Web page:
10. Greenberg D, Grigoriev AG, James R, Lynds P, Nacson S (2004) Proc 8th Int Symp on Analysis and Detection of Explosives, Ottawa, Canada, 6–10 June 2004, pp 67–80

  11. Furton KG, Hong Y, Hsu Y, Lue T, Rose S, Walton J (2002) J Chromatogr Sci 40:147–155

    Google Scholar 

  12. Perr JM, Furton KG, Almirall JR (2005) J Sep Sci 28:177–183

    Article  CAS  Google Scholar 

  13. Karukstis KK, Van Hecke GR (2003) Chemistry connections: the chemical basis of everyday phenomena, 2nd edn (Complementary Science Series). Academic, San Diego, CA

  14. Kim SH, Spangler GE (1992) In: Clement RE (ed) Instrumentation of trace organic monitoring. Lewis, Boca Raton, FL, pp 65–117

  15. Lai H, Guerra P, Joshi M, Almirall JR (2008) J Sep Sci 31:402–412

    Google Scholar 

  16. Wang Y, Nacson S, Pawliszyn J (2007) Anal Chim Acta 582:50–54

    Google Scholar 

  17. Liu X, Nacson S, Grigoriev A, Lynds P, Pawliszyn J (2006) Anal Chim Acta 559:159–165

    Google Scholar 

  18. Pawliszyn J (1997) Solid phase microextraction: theory and practice. Wiley-VCH, New York

  19. Baumbach IJ (2006) Anal Bioanal Chem 384:1059–1070

    Article  CAS  Google Scholar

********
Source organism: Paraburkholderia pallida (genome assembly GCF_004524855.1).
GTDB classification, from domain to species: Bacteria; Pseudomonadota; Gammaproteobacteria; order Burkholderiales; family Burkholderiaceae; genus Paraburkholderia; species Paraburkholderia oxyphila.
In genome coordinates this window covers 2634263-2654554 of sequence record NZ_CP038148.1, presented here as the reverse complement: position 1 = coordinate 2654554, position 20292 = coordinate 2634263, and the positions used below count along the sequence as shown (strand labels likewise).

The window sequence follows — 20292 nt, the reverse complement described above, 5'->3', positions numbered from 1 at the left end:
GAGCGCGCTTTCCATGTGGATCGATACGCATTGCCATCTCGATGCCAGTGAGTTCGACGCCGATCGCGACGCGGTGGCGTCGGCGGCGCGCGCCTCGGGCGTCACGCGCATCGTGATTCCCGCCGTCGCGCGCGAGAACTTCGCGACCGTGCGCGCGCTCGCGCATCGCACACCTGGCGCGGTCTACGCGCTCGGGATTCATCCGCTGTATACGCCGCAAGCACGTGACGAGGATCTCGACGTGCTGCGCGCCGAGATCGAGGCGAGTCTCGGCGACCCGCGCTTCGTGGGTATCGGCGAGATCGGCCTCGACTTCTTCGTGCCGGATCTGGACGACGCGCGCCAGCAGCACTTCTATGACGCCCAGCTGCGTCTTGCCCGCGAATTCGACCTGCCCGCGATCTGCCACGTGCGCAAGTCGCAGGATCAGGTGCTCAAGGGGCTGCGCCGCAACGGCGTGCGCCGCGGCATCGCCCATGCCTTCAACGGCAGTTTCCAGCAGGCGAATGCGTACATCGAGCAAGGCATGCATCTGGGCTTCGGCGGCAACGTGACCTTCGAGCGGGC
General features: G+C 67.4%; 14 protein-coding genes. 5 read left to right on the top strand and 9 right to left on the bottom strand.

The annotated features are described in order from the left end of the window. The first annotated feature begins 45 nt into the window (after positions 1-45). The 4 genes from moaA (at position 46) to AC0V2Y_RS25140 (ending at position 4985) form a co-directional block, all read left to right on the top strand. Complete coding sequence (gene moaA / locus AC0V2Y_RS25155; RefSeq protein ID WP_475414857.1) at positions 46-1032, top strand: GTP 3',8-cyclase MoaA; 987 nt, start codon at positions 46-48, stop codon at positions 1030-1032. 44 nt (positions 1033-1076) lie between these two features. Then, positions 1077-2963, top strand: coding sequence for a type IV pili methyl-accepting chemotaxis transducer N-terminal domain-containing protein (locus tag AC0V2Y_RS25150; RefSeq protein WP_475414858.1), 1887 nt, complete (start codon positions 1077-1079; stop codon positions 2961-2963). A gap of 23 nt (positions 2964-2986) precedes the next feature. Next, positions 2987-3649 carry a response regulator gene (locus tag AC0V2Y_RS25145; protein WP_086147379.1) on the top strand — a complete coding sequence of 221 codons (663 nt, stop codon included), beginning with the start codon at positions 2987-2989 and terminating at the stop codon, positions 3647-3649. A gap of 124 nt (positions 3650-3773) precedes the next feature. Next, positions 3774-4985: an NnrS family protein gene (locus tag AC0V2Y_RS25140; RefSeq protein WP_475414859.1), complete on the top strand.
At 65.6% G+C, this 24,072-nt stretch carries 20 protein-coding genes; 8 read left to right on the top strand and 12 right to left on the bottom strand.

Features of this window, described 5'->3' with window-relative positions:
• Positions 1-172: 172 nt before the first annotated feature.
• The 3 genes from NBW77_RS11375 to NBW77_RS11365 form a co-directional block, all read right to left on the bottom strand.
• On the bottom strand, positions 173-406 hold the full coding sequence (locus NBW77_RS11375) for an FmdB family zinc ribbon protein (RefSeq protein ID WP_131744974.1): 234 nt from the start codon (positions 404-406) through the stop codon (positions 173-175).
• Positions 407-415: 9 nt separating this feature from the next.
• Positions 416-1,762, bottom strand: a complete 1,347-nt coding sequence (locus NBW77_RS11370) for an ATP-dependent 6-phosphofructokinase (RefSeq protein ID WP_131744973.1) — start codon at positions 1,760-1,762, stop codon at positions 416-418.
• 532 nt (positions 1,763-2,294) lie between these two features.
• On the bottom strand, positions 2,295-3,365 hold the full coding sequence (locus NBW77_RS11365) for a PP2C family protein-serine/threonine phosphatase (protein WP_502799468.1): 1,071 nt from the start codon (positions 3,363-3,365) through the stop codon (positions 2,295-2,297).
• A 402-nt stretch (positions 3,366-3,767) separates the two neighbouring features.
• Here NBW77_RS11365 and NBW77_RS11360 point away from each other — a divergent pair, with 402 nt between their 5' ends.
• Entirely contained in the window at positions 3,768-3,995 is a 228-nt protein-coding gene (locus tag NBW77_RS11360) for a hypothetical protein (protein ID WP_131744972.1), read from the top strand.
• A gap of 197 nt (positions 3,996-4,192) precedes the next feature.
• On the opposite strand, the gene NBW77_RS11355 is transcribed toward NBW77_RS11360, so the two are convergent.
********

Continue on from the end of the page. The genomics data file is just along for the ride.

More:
20. McCready J, Su CW, Rigdon SW (1997) Proc SPIE 2937:150–153

  21. Morris LA, Smith DE, Khan SM (1994) Proc SPIE 2276:6

  22. Neudorfl PHM, Pilon P, Lawrence AH (1997) Anal Chem 69:4283–4285

    Google Scholar 

  23. Drolet G (1999) Trace vapor detection. US Patent 5859362

  24. Collins DC, Lee ML (2002) Anal Bioanal Chem 372:66–73

    Article  CAS  Google Scholar 

  25. Vautz W, Baumbach IJ, Uhde E (2006) Anal Bioanal Chem 384:980–986

    Article  CAS  Google Scholar 

Download references

Acknowledgments

The authors would like to acknowledge the Miami-Dade Police Department, Crime Laboratory Bureau for permitting the SPME sampling of the drugs to be conducted in their laboratory. GE Securities is acknowledged for the donation of the Itemiser 2 used in this research. Some portions of this work were possible through funding from the National Institute of Justice (2006-DN-BX-K027), and Sensor Concepts and Applications. Funding for Hanh Lai is acknowledged from the Kauffman Doctoral Student Fellowship by The Ewing Marion Kauffman Foundation and the Eugenio Pino Entrepreneurship Center at Florida International University.

Author information

Authors and Affiliations

Authors

Corresponding author

Correspondence to José R. Almirall.

Rights and permissions

Reprints and Permissions

About this article

Cite this article

Lai, H., Corbin, I. & Almirall, J.R. Headspace sampling and detection of cocaine, MDMA, and marijuana via volatile markers in the presence of potential interferences by solid phase microextraction–ion mobility spectrometry (SPME-IMS). Anal Bioanal Chem 392, 105–113 (2008). https://doi.org/10.1007/s00216-008-2229-z

Download citation

  • Received:

  • Revised:

  • Accepted:

  • Published:

  • Issue Date:

  • DOI: https://doi.org/10.1007/s00216-008-2229-z

Keywords